Monthly Archives: September 2012

No Crying for Elena: A Woman Raised in a Cult and Her Daughter Finally Find Salvation in Each Other by N. Meridian

No Crying for Elena Reviewed by Diane Pollock

Child of a Cult, Woman of the World.

The author relates the true story of her life as a young girl in a cult who was forced into the real world following a raid upon their compound. She carves out a life for herself as a teenager, but is sideswiped by a rape that led to her pregnancy and the birth of her daughter Elena. She triumphs in the end as we leave her looking forward with hope.

The author has had an intriguing and difficult life, overcoming much adversity. I feel that the very writing of this book was quite cathartic and even necessary for her. The book teases us with flashes and glances at her life, leaving us longing for further detail. For example, we learn of her moving in with her Aunt Bee and living with her for many months before suddenly being told that Aunt Bee had an adult daughter who was bipolar and quite cruel to our heroine.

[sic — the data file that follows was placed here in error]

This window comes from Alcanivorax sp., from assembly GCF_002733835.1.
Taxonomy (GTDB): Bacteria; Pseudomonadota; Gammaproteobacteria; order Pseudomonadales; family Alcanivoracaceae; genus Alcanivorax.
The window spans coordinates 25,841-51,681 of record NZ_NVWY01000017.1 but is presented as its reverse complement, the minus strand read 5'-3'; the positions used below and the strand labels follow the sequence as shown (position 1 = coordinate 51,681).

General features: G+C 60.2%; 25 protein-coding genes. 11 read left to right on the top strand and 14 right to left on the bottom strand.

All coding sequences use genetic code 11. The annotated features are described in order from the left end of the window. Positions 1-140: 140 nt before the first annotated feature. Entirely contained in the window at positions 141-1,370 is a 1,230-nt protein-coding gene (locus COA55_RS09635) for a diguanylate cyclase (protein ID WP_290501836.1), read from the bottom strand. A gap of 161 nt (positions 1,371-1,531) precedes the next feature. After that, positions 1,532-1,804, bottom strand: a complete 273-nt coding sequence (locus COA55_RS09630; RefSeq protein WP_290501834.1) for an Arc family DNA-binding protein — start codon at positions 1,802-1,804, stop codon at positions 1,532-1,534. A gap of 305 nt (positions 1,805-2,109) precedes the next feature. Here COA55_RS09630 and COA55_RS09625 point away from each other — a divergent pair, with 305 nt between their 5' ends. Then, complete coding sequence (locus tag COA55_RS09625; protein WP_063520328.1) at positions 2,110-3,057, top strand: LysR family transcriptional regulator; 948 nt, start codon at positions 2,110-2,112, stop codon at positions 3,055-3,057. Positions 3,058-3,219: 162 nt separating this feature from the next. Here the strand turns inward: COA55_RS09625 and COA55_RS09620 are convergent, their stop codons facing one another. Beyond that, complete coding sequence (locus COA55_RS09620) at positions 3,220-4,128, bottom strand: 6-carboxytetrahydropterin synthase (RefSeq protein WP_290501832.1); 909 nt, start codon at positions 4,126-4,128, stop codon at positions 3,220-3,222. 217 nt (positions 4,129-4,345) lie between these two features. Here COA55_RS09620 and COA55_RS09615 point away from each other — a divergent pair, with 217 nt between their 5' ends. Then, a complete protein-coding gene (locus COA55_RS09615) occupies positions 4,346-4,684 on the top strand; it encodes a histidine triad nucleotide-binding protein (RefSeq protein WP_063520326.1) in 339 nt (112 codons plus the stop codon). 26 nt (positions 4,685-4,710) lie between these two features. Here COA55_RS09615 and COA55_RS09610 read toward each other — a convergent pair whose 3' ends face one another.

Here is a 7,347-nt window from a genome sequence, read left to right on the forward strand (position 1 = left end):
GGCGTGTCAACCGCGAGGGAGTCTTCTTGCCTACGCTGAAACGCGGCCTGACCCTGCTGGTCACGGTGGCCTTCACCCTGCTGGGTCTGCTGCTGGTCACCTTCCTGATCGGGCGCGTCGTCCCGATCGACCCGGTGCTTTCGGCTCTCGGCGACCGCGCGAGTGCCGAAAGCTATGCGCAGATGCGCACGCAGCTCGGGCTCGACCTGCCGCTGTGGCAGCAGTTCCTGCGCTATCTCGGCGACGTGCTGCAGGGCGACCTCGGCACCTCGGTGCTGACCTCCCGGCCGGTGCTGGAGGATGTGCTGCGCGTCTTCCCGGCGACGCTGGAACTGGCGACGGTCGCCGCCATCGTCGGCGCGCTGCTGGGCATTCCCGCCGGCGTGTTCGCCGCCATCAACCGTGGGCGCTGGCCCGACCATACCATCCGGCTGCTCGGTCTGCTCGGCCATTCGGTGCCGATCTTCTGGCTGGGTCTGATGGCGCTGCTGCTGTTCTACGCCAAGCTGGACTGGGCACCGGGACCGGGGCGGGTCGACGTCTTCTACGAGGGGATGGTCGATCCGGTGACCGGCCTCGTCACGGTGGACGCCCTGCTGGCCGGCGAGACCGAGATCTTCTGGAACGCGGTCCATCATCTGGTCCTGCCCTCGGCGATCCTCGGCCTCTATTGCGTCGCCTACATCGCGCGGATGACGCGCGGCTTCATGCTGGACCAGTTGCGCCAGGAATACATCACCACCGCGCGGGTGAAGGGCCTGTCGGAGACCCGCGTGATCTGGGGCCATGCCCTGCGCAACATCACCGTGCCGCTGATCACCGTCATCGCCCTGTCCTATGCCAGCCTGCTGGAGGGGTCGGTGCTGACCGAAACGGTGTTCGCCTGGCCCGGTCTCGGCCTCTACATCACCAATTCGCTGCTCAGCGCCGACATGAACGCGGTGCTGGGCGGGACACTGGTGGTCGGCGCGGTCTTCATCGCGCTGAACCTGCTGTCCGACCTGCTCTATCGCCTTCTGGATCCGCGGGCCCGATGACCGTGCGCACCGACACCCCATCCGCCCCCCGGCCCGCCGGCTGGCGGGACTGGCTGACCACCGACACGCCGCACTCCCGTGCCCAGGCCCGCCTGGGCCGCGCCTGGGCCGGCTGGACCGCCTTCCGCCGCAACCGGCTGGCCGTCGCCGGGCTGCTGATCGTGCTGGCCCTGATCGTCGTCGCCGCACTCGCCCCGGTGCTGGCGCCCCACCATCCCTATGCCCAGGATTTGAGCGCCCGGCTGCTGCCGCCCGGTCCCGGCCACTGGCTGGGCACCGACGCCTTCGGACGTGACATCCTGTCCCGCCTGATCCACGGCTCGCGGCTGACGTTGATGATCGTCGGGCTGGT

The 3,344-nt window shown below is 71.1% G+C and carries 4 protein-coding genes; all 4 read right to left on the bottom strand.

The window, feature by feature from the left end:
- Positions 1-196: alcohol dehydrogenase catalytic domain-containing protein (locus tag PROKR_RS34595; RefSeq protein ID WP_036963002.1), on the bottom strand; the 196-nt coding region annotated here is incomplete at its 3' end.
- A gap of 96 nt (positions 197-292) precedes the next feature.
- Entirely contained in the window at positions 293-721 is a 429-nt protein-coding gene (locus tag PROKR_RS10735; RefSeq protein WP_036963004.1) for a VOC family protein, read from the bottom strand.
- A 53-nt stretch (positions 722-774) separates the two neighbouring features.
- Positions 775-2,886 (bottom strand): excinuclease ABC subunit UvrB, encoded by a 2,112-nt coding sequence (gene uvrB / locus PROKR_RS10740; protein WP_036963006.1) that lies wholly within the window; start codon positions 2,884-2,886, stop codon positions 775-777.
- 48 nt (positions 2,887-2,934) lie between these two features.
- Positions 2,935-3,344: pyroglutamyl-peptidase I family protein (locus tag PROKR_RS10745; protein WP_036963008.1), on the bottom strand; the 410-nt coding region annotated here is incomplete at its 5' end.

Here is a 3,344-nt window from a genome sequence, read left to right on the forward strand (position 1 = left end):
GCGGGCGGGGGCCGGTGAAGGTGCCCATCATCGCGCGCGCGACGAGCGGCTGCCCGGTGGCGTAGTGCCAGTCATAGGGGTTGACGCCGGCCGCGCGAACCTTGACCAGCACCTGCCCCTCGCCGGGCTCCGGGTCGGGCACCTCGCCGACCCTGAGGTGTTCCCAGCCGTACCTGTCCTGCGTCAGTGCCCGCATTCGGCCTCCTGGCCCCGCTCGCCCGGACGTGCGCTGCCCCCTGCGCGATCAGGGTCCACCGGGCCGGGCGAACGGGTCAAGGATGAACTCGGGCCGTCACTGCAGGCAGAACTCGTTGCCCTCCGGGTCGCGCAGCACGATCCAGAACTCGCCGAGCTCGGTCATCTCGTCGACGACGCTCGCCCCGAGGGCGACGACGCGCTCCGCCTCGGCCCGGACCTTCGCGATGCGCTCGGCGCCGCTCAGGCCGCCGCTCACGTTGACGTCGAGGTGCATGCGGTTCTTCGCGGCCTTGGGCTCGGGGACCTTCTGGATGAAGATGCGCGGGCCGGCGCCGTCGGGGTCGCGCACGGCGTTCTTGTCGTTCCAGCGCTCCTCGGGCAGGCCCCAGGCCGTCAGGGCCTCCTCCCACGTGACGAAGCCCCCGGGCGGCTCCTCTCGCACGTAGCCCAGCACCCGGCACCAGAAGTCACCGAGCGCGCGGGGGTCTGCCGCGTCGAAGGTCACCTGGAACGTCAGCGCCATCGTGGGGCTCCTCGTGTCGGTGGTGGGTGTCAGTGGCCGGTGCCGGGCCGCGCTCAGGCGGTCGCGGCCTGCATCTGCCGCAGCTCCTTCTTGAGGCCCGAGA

Then Like the Blind Man: Orbie’s Story by Freddie Owens

Then Like the Blind Man:  Orbie's StoryReviewed by Douglas R. Cobb

Debut author, Freddie Owens, swings for the fences and hits a home run with his excellent coming-of-age story set primarily in Kentucky, Then Like the Blind Man. When Orbie’s father dies, his life changes forever. His mother, Ruby, finds herself attracted to the smooth-talking, poetic atheist Victor Denalsky, who had been Orbie’s father’s foreman at a steel mill in Detroit. After Orbie’s father dies, Victor courts Orbie’s mother, and eventually marries her. Not wanting to nor desiring to take care of a nine-year-old boy with an attitude, like Orbie, who can’t stand his stepfather, anyway, Ruby and Victor decide to drop Orbie off at Ruby’s parents’ house in Kentucky, with the promise that they’ll come back to get him once they’ve settled in Florida, where Victor supposedly has a job lined up. Orbie’s mother and Victor take with them Orbie’s younger sister, Missy.